Harvey Wilburn Maxwell was convicted by a jury of a violation of the Georgia Controlled Substances Act for his possession of cocaine. Maxwell appeals the trial court's denial of his motion to suppress the evidence.
On appeal, Maxwell first argues that the search of his person exceeded the scope allowed under Terry v. Ohio, 392 U. S. 1 (88 SC 1868, 20 LE2d 889) (1968). In the absence of consent, we would agree. However, the State contended and the trial court agreed that Maxwell consented to the search of his person. "Consent searches are valid but where the State relies upon consent, it has the burden to demonstrate from all the circumstances that the consent was voluntary and not the result of duress or coercion, express or implied. If it appears that a valid consent was given to search, such consent eliminates the need for either probable cause or a search warrant. In determining whether a search and seizure was reasonable, an appellate court can consider all relevant evidence of record, wherever located, including that adduced at a suppression hearing before trial and that adduced during trial. [Cit.] Moreover, the trial court's decision, express and implied, as to credibility and disputed questions of fact at a suppression hearing must be accepted on appeal unless clearly erroneous. [Cits.]" Garcia v. State, 207 Ga. App. 653
, 654 (428 SE2d 666
On January 4, 1992, at approximately 12:30 a.m., two members of the Cobb County Sheriff's Department observed Maxwell standing on a street corner attempting to flag down cars. Prior to stopping, the officers passed Maxwell three or four times in their marked sheriff's car. Although the officers testified that it was a known drug area, they did not witness any drug transactions involving Maxwell. At the hearing on Maxwell's motion to suppress, Officer Anderson testified that he and his partner approached Maxwell and that he asked Maxwell "what he was doing." Maxwell responded that he was just standing on the corner. Officer Anderson then asked Maxwell if he had any drugs or weapons on him. When Maxwell responded that he did not, Officer Anderson asked if he could check. Maxwell agreed. Officer Anderson then searched Maxwell and discovered a cellophane bag containing small ziplock baggies which contained a substance resembling crack cocaine. Upon chemical analysis, only a trace of cocaine was discovered in the substance seized from the ziplock baggies. At trial, Officer Tankersley testified that Maxwell gave consent for the search of his person. Maxwell did not present any evidence at the motion to suppress hearing or at trial.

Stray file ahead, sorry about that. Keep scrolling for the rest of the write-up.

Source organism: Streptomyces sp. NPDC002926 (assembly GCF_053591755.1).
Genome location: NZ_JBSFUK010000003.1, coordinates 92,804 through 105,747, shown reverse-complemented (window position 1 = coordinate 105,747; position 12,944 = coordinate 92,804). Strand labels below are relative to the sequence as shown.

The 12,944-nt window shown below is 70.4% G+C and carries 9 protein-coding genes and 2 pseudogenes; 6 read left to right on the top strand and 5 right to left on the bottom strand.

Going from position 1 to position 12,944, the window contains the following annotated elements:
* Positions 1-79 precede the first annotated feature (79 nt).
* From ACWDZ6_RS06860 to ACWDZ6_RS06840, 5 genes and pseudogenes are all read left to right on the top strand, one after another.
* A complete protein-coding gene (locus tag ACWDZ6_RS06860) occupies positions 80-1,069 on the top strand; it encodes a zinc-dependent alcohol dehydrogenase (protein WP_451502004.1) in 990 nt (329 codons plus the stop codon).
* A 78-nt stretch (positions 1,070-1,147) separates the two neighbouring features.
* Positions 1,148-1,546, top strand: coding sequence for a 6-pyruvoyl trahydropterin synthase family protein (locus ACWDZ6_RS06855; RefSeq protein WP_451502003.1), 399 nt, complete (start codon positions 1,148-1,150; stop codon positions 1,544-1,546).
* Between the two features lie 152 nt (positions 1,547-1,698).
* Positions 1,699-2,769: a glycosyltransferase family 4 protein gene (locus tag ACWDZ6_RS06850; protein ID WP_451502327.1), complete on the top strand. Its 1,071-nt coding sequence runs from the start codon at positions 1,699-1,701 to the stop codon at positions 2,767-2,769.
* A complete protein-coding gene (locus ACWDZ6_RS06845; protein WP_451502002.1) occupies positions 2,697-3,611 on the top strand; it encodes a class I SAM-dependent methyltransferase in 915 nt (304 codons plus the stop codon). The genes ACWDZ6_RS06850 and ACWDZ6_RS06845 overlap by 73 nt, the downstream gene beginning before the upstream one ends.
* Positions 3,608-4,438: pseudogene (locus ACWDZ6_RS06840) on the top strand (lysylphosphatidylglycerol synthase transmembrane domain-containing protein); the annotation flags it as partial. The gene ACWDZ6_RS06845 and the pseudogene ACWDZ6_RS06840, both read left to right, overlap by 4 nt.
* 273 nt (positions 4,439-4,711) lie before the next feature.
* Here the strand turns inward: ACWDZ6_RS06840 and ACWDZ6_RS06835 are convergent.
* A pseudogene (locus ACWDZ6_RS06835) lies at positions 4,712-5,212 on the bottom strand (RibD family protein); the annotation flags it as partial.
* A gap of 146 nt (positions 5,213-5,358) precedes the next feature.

In order to determine whether Maxwell's consent was given voluntarily, we must examine "the totality of the circumstances, including the age of the accused, his education and intelligence, the length of detention, whether he was advised of his constitutional rights, the prolonged nature of questioning, the use of physical punishment, and the psychological impact of these factors. [Cits.]" (Punctuation omitted.) State v. Jackson, 201 Ga. App. 810
, 815 (412 SE2d 593
) (1991). This examination assists in our determination as to "whether a reasonable person would feel free to decline the officers' request to search or otherwise terminate the encounter. [Cit.]" (Punctuation omitted.) Id. at 814.
In the present case, the evidence revealed that Maxwell was 29 years old at the time of his arrest and that he had previous felony convictions. The length of the inquiry made of Maxwell was very short; he was asked only two questions before he agreed to consent to be searched. Furthermore, there was no evidence that Maxwell was treated harshly or threatened in any way. Therefore, the only evidence shows that Maxwell voluntarily consented to be searched.
Thomas J. Charron, District Attorney, Debra H. Bernes, Nancy I. Jordan, Assistant District Attorneys, for appellee.